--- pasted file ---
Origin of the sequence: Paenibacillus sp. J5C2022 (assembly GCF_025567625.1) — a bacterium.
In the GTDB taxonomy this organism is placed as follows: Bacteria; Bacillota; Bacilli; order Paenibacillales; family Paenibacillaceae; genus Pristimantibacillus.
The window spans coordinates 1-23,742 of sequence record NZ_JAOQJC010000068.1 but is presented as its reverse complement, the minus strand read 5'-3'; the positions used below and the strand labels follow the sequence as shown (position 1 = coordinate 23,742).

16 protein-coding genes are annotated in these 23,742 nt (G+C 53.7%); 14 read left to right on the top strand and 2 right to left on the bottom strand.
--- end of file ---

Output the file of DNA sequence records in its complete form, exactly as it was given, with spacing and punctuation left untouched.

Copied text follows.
Origin of the sequence: Paenibacillus sp. J5C2022 (assembly GCF_025567625.1) — a bacterium.
In the GTDB taxonomy this organism is placed as follows: Bacteria; Bacillota; Bacilli; order Paenibacillales; family Paenibacillaceae; genus Pristimantibacillus.
The window spans coordinates 1-23,742 of sequence record NZ_JAOQJC010000068.1 but is presented as its reverse complement, the minus strand read 5'-3'; the positions used below and the strand labels follow the sequence as shown (position 1 = coordinate 23,742).

16 protein-coding genes are annotated in these 23,742 nt (G+C 53.7%); 14 read left to right on the top strand and 2 right to left on the bottom strand.